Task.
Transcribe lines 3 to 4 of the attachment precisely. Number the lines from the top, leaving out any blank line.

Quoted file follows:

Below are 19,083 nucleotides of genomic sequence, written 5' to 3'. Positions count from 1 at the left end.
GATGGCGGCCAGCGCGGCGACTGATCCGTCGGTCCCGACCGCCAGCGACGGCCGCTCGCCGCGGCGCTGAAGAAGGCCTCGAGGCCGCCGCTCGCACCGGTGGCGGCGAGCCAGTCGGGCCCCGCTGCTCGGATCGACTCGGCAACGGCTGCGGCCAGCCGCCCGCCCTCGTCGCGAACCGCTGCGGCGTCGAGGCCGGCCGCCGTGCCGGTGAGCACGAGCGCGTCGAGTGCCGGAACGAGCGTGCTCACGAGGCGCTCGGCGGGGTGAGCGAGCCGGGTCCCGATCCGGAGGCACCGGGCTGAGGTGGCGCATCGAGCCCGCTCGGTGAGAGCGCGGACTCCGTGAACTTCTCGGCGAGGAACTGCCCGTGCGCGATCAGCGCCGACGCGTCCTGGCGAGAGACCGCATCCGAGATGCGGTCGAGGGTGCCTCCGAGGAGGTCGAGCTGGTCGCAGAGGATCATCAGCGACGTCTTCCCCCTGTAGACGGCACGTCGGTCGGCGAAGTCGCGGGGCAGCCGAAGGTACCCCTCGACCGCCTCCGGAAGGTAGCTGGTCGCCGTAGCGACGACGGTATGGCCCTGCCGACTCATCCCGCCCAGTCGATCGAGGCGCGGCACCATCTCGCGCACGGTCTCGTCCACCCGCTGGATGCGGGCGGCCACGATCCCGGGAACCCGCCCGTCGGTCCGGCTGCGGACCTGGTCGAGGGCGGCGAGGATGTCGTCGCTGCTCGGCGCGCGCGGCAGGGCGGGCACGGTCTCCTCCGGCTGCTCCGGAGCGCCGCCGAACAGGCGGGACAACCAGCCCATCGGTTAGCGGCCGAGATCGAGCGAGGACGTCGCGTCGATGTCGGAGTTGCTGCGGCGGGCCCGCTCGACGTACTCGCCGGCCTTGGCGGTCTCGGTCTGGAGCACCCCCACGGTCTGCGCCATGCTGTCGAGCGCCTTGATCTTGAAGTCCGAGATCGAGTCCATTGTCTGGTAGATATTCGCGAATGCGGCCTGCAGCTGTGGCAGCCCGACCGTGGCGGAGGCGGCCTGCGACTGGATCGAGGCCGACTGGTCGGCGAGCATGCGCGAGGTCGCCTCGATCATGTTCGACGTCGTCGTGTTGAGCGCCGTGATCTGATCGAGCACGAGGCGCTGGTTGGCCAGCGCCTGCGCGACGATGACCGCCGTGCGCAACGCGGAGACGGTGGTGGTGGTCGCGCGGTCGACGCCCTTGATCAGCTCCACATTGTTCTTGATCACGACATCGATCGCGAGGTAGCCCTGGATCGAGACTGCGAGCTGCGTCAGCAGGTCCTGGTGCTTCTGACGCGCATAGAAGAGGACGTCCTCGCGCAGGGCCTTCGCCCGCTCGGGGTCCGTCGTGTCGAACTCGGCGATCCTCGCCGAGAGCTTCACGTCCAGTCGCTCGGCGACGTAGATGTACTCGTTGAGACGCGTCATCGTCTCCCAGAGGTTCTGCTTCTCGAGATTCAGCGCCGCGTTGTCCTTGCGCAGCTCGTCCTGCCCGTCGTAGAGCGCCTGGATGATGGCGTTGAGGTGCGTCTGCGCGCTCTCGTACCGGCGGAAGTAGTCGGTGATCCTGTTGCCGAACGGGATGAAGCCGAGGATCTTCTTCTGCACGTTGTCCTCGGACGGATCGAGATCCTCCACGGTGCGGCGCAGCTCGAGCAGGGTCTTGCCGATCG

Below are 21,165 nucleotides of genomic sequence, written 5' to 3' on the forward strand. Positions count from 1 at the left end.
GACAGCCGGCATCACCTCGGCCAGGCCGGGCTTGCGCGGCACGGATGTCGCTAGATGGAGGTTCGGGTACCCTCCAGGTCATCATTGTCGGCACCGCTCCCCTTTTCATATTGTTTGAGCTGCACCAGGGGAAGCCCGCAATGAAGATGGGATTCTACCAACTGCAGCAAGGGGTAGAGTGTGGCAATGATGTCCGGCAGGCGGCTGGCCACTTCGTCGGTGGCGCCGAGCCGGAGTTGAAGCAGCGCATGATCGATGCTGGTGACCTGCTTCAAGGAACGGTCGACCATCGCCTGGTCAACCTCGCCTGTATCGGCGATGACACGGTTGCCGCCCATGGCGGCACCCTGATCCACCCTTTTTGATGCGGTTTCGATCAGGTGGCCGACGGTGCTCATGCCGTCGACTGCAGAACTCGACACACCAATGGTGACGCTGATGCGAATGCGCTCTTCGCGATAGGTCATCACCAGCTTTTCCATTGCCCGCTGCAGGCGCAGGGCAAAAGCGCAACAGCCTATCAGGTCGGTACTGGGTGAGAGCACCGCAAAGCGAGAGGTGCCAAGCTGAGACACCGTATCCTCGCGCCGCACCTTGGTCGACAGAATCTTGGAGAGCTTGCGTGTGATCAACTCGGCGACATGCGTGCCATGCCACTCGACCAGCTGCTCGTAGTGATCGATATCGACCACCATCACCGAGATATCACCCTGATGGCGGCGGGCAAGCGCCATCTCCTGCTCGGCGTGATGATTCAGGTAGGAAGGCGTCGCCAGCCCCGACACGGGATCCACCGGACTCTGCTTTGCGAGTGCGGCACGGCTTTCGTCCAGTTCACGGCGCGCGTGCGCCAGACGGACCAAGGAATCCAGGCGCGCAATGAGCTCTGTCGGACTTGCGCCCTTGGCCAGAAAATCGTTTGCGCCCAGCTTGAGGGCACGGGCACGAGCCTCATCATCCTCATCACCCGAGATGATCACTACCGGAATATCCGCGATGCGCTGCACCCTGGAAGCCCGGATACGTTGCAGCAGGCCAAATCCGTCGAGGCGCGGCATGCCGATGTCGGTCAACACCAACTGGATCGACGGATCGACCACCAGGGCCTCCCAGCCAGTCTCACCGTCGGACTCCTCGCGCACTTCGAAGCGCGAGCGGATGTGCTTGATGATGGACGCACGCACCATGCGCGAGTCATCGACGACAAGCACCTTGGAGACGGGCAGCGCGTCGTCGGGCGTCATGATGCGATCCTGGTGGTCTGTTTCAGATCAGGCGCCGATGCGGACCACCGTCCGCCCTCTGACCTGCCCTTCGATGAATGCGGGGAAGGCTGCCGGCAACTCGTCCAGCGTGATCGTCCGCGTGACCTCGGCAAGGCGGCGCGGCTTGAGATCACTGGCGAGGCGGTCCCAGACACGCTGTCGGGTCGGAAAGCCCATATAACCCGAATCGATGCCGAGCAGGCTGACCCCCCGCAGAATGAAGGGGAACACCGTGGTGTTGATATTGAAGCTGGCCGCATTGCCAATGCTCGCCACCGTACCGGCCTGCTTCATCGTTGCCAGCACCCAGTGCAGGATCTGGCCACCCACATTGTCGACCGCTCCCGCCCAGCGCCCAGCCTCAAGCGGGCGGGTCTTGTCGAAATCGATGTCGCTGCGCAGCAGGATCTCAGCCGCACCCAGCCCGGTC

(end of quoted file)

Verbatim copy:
Below are 21,165 nucleotides of genomic sequence, written 5' to 3' on the forward strand. Positions count from 1 at the left end.
GACAGCCGGCATCACCTCGGCCAGGCCGGGCTTGCGCGGCACGGATGTCGCTAGATGGAGGTTCGGGTACCCTCCAGGTCATCATTGTCGGCACCGCTCCCCTTTTCATATTGTTTGAGCTGCACCAGGGGAAGCCCGCAATGAAGATGGGATTCTACCAACTGCAGCAAGGGGTAGAGTGTGGCAATGATGTCCGGCAGGCGGCTGGCCACTTCGTCGGTGGCGCCGAGCCGGAGTTGAAGCAGCGCATGATCGATGCTGGTGACCTGCTTCAAGGAACGGTCGACCATCGCCTGGTCAACCTCGCCTGTATCGGCGATGACACGGTTGCCGCCCATGGCGGCACCCTGATCCACCCTTTTTGATGCGGTTTCGATCAGGTGGCCGACGGTGCTCATGCCGTCGACTGCAGAACTCGACACACCAATGGTGACGCTGATGCGAATGCGCTCTTCGCGATAGGTCATCACCAGCTTTTCCATTGCCCGCTGCAGGCGCAGGGCAAAAGCGCAACAGCCTATCAGGTCGGTACTGGGTGAGAGCACCGCAAAGCGAGAGGTGCCAAGCTGAGACACCGTATCCTCGCGCCGCACCTTGGTCGACAGAATCTTGGAGAGCTTGCGTGTGATCAACTCGGCGACATGCGTGCCATGCCACTCGACCAGCTGCTCGTAGTGATCGATATCGACCACCATCACCGAGATATCACCCTGATGGCGGCGGGCAAGCGCCATCTCCTGCTCGGCGTGATGATTCAGGTAGGAAGGCGTCGCCAGCCCCGACACGGGATCCACCGGACTCTGCTTTGCGAGTGCGGCACGGCTTTCGTCCAGTTCACGGCGCGCGTGCGCCAGACGGACCAAGGAATCCAGGCGCGCAATGAGCTCTGTCGGACTTGCGCCCTTGGCCAGAAAATCGTTTGCGCCCAGCTTGAGGGCACGGGCACGAGCCTCATCATCCTCATCACCCGAGATGATCACTACCGGAATATCCGCGATGCGCTGCACCCTGGAAGCCCGGATACGTTGCAGCAGGCCAAATCCGTCGAGGCGCGGCATGCCGATGTCGGTCAACACCAACTGGATCGACGGATCGACCACCAGGGCCTCCCAGCCAGTCTCACCGTCGGACTCCTCGCGCACTTCGAAGCGCGAGCGGATGTGCTTGATGATGGACGCACGCACCATGCGCGAGTCATCGACGACAAGCACCTTGGAGACGGGCAGCGCGTCGTCGGGCGTCATGATGCGATCCTGGTGGTCTGTTTCAGATCAGGCGCCGATGCGGACCACCGTCCGCCCTCTGACCTGCCCTTCGATGAATGCGGGGAAGGCTGCCGGCAACTCGTCCAGCGTGATCGTCCGCGTGACCTCGGCAAGGCGGCGCGGCTTGAGATCACTGGCGAGGCGGTCCCAGACACGCTGTCGGGTCGGAAAGCCCATATAACCCGAATCGATGCCGAGCAGGCTGACCCCCCGCAGAATGAAGGGGAACACCGTGGTGTTGATATTGAAGCTGGCCGCATTGCCAATGCTCGCCACCGTACCGGCCTGCTTCATCGTTGCCAGCACCCAGTGCAGGATCTGGCCACCCACATTGTCGACCGCTCCCGCCCAGCGCCCAGCCTCAAGCGGGCGGGTCTTGTCGAAATCGATGTCGCTGCGCAGCAGGATCTCAGCCGCACCCAGCCCGGTC